We have our lunch sitting on a ledge beside a park in front of the mosque. There are many, many, many cats. They are scrawnier than other cats we have seen, and are foraging for food. I think this area is poorer than other areas we have visited. There is a park outside the courtyard with trees and benches outside. Families sit here but it seems dirty and grubby with rubbish strewn about.
There are very few tourists here but many local families. We watch the locals as they pass by. I notice that a lot of women, especially young women, are wearing black burkha. It is not full burkha, but seems unusual to me because the head piece is pinned under the nose so that only the eyes and nose are visible. Women are wearing full burkha, most wear burkha that shows the face, and as elsewhere, some wear a head scarf with an odd looking trench coat over a dress. Almost every woman is wearing one of these types of dress. Women around this mosque seem more strictly dressed than elsewhere.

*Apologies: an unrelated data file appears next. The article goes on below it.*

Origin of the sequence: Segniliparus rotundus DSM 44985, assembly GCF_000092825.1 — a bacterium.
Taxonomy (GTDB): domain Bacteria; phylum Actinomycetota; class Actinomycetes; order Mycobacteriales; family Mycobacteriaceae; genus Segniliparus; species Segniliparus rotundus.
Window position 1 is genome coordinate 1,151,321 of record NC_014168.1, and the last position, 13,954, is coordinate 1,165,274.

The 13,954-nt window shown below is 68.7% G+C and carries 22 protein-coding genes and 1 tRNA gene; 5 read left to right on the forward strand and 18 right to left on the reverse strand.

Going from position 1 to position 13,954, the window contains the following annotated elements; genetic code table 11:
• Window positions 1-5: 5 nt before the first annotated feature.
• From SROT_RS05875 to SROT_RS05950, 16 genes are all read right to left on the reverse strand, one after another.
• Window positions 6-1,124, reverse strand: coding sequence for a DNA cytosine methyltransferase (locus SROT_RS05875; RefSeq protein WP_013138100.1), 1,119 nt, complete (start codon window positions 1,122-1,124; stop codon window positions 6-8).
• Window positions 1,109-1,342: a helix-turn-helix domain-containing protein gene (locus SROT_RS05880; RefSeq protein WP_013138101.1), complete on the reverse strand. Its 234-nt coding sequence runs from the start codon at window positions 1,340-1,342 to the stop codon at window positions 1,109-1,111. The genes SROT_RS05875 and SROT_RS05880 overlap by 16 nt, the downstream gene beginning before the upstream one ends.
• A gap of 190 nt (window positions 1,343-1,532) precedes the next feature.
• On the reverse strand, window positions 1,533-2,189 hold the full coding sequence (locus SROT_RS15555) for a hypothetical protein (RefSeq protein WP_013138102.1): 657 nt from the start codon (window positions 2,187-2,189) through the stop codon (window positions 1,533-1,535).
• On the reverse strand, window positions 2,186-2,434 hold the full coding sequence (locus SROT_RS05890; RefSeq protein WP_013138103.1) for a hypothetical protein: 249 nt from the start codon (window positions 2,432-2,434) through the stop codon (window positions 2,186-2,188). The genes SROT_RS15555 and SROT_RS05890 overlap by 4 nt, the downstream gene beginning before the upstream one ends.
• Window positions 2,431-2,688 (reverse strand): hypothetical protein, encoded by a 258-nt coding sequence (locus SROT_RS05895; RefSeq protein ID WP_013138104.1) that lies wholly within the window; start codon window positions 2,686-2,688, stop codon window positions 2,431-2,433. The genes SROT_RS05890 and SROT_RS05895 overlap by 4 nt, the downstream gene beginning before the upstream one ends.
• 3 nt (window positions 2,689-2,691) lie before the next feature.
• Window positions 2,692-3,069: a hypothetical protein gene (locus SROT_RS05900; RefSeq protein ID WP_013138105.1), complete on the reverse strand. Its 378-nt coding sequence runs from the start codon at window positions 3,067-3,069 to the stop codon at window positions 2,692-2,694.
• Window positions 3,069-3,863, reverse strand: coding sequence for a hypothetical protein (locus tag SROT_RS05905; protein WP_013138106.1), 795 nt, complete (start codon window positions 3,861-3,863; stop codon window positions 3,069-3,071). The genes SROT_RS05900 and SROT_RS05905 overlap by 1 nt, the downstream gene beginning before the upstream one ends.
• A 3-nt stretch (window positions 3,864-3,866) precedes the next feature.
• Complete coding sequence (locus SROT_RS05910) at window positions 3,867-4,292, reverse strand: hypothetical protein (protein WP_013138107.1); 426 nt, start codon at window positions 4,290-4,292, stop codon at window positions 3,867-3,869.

Peter watches an interesting little by-play. He sees three men, one of whom is wearing a suit, and two of whom are wearing Saudi style of dress (flowing white head scarf held in place by a ring around the top of the head, and flowing long white skirt). Two women dressed in full black burkha, with a young boy, approaches one of the men and speaks to him. He pulls out of his pocket some paper that Peter soon realises is a wad of money, peels off a note and hands it to her. The women leave.
Imperial Fatih Mosque is not what I expected (I didn’t really know what to expect). It was built in the fourteenth century but restored in the eighteenth. Consequently the walls are plastered and painted, there are no tiles and little remains of the original other than the fountain outside, part of the old wall and the original mihrab. The mosque is very big. it has four domes around the central dome, a popular design.